Reaching Deep into the Grab-Bag
Originally Released: 1948
Continuing on with the package films is Melody Time, Disney’s 10th animated feature film. It is another collection of musical shorts much in the same vein of Make Mine Music. Included are seven segments, widely ranging in theme and style. Unfortunately, though, I found that the quality from one segment to the next varied as much as the style and themes varied. All have something good to boast, whether it be the music, imagery, or animation, but when each segment is taken as a whole, some end up great while others are rather forgettable.
Take “Trees,” for example. The somewhat abstract segment is about the poem of the same name which is sung to music, and the animation consists of nature scenes involving…trees. Don’t get me wrong, there are some beautiful images and inspired transitional shots (not to mention neat black-and-white lightning effects), but as I watched the segment I couldn’t help but think that most of what I was seeing could already be found in Bambi or the great short The Old Mill. Perhaps I just wasn’t in enough of an artistic mood to enjoy it as I should. Maybe, like most good poems, it takes a few viewings to truly understand. But for the average viewer, despite some nice elements, perhaps there could be more.
“Bumble Boogie,” on the other hand, is still on the abstract side, but it works better. It features a poor little bee getting harassed by music notes, trumpets, and piano keys. Some of the neat ideas and effects are flower petals that are in the form of the aforementioned piano keys, which morph into a cobra-like creature. “Bumble Boogie” reminds me a lot of Fantasia because it uses some very effective mickey-mousing techniques to supplement the great music.
In addition to “Trees” and “Bumble Boogie”, the other segments in the film include “Once upon a Wintertime,” about a romantic young couple who enjoy ice skating with forest critters, “The Legend of Johnny Appleseed,” and “Little Toot,” a nice story about a mischievous little tugboat who learns responsibility. Finally, Melody Time wraps up with two more segments: “Blame it on the Samba,” with Donald Duck, Jose Carioca and everybody’s favorite Aracuan (the link isn’t from this film, but the infinite loop is hilarious!), and “Pecos Bill.” Again, these are fairly hit-and-miss, but depending on who is viewing them and what kind of a mood they are in, opinions may differ on which are the hits and which are the misses.
My personal favorite would have to be the Pecos Bill segment. Pecos Bill is the roughest, toughest, rootin’est, tootin’est, shootin’est cowboy in the wild wild west. Chuck Norris has got nothing on ol’ Bill. Before Chuck Norris was blowing bubbles with beef jerky, Bill was using rattlesnakes to lasso rainclouds. Sadly, though, for the DVD release Disney deemed Bill’s smoking habits so offensive that they edited out any evidence of a cigarette, including the entire part where he subdued a raging tornado. So, for now, we are left with a Pecos Bill who could only shoot out stars and dig out the Rio Grande with his bare hands, but didn’t want to mess with the tornado.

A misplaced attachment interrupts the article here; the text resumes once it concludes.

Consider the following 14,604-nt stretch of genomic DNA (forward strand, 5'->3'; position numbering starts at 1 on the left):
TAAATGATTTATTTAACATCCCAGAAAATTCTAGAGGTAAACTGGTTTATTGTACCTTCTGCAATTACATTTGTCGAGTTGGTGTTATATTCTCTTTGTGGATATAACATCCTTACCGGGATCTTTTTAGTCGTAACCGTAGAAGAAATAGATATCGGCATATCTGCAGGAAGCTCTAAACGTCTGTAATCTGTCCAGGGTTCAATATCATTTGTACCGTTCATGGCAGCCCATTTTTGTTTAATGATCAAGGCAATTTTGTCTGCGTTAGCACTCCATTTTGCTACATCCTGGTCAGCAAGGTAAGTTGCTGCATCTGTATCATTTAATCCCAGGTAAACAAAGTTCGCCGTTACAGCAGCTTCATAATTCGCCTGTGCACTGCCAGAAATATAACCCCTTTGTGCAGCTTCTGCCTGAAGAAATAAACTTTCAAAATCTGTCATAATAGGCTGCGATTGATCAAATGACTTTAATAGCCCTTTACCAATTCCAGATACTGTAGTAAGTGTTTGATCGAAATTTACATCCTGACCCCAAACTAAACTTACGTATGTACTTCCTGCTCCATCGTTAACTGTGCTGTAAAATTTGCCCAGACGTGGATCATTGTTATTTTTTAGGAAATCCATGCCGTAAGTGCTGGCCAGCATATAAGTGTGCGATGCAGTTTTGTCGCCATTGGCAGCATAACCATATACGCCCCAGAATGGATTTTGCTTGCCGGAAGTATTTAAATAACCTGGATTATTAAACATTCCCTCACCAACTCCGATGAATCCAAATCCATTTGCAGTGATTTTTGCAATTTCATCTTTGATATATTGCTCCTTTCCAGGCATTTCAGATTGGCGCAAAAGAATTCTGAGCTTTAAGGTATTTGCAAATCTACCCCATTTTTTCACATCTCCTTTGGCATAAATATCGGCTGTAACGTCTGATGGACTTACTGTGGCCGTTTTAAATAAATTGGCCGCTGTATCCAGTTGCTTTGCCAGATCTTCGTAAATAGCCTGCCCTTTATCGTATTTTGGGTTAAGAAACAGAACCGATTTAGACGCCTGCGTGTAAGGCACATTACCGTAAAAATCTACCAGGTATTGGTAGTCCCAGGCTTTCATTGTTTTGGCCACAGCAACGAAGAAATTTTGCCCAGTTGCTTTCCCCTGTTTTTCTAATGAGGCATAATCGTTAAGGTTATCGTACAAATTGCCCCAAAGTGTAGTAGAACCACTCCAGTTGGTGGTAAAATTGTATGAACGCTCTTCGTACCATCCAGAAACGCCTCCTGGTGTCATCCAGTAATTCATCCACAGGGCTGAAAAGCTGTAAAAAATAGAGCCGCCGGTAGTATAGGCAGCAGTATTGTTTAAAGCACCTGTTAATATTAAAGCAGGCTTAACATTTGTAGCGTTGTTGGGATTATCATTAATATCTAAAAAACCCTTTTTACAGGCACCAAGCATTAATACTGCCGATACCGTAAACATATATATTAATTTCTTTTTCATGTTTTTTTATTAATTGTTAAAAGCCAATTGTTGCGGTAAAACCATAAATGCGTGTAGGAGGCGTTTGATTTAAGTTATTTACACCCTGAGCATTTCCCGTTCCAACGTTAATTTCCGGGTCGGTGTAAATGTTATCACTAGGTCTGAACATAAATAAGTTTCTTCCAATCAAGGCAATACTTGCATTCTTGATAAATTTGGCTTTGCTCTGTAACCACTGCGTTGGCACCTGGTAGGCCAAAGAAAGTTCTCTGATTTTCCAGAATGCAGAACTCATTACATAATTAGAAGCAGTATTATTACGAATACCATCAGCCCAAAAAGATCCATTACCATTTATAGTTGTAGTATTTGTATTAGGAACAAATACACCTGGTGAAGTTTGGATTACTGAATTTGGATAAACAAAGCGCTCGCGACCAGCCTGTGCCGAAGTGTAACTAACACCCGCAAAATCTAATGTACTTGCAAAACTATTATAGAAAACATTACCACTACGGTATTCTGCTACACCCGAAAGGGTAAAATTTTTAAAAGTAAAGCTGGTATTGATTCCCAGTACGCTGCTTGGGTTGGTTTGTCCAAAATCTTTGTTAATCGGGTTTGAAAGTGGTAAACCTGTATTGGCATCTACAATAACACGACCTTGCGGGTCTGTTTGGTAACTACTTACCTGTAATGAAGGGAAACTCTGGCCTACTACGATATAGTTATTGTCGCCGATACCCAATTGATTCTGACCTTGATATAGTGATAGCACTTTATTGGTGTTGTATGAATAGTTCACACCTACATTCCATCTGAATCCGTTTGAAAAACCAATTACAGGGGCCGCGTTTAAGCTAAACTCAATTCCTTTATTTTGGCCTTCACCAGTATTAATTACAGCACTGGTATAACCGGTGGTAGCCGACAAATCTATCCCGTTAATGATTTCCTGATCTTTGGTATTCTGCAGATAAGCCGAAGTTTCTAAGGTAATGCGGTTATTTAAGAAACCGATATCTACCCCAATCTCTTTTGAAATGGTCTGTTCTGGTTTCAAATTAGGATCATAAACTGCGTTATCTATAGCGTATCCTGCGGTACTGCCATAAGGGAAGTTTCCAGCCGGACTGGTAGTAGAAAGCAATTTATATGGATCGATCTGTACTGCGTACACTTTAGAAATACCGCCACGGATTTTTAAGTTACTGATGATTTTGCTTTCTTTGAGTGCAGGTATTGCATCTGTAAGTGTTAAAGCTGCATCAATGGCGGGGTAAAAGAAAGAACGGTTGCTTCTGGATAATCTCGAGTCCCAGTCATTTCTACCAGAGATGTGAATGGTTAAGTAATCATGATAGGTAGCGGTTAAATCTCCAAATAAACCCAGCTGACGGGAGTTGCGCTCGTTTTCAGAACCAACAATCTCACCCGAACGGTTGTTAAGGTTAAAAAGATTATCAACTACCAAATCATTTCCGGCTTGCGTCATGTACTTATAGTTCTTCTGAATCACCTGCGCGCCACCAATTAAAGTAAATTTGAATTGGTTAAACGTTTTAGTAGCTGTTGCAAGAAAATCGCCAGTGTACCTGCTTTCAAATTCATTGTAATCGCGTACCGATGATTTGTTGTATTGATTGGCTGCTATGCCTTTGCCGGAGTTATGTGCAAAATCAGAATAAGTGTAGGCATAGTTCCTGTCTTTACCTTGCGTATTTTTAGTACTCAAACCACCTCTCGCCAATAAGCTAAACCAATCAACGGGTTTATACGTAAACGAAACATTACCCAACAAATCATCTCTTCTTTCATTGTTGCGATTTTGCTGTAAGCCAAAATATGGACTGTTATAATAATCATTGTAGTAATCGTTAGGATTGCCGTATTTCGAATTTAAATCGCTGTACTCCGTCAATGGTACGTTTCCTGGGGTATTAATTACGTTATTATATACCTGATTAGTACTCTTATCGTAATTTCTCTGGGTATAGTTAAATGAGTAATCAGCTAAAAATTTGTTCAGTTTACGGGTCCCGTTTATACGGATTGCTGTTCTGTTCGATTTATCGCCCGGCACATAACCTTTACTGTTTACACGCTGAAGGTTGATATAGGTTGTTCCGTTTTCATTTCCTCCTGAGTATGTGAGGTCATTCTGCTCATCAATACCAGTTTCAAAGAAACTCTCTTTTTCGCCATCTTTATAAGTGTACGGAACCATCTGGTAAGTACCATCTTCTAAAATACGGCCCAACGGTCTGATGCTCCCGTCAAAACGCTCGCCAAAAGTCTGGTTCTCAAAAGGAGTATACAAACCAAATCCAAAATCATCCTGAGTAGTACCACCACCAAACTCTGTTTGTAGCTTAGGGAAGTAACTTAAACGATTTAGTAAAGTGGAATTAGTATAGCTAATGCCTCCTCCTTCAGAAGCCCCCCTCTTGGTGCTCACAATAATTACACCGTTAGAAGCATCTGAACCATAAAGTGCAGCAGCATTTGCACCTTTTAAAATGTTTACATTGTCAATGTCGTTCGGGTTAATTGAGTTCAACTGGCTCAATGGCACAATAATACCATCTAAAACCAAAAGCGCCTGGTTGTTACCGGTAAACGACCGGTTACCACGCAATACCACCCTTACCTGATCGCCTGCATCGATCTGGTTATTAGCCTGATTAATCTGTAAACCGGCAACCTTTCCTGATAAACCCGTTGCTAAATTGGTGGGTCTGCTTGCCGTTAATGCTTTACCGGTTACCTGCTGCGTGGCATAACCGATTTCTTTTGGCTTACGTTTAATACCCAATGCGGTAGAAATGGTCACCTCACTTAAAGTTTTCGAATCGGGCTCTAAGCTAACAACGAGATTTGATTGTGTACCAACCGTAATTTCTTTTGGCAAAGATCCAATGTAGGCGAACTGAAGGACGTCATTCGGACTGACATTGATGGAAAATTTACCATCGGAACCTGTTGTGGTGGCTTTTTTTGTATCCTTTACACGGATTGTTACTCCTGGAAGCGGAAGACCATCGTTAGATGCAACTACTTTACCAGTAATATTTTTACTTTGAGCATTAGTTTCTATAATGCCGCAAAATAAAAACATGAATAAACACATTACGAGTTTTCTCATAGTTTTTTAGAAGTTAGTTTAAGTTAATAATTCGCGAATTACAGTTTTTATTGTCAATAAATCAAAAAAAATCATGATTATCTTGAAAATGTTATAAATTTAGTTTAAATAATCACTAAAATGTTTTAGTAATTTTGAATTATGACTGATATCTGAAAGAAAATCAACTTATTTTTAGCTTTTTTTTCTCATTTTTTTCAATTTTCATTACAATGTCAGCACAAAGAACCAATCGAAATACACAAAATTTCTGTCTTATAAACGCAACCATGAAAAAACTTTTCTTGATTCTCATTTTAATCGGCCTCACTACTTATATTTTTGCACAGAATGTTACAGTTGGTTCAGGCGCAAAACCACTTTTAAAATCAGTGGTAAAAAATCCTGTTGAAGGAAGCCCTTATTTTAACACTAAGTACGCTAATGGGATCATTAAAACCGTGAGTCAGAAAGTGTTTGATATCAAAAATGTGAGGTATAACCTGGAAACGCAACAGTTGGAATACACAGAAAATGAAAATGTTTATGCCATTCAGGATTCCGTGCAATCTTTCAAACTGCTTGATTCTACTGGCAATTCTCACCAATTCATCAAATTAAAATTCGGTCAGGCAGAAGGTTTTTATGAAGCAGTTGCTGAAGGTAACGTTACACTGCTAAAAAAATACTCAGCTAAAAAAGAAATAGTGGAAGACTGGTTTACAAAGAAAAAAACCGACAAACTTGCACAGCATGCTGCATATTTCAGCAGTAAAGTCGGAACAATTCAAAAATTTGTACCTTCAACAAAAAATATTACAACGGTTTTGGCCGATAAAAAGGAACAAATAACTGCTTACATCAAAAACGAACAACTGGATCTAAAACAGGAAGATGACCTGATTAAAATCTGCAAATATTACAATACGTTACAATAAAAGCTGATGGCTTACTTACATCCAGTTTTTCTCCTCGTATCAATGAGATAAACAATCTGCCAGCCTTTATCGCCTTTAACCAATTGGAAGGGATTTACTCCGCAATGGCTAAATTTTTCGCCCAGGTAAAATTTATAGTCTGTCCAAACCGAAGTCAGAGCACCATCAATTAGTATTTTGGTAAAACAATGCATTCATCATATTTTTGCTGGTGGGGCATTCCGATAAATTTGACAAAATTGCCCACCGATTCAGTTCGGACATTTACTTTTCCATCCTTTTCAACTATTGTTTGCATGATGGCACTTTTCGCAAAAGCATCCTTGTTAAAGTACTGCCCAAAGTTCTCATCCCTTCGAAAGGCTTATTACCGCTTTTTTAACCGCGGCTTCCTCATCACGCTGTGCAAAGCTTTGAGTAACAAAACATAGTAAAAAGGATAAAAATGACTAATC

So while the digital removal of cigarettes leaves Pecos with some weird-looking facial expressions, and while I wish Disney would keep their films in their original state, that doesn’t mean the segment is not great. I enjoyed the silly nature of it. The background art is beautiful and reminds me of the West. It was also interesting to see the Texas love by the animators. Texas residents would be very pleased I’m sure.
A question that arose while watching was “why don’t we hear about these stories anymore?” I thought of this during both Pecos Bill and also Johnny Appleseed. Do American children these days know who either of them are? Have they heard of Paul Bunyan, John Henry, and the other fixtures of American folklore? Watching this film has made me more curious to learn more about some of these stories, how they originated, and whether they are still told. My gut feeling is that these stories either have already or soon will be supplanted by Wolverine and Spider-Man.
But that is one of the benefits of doing this Disney movie year. I get to re-familiarize myself with some classic tales (or, you could say I’ve been rediscovering the magic) and in this regard Melody Time does not fail. From Johnny Appleseed to Little Toot to Pecos Bill, there are great stories to be told, even though there is more filler found between them this time around.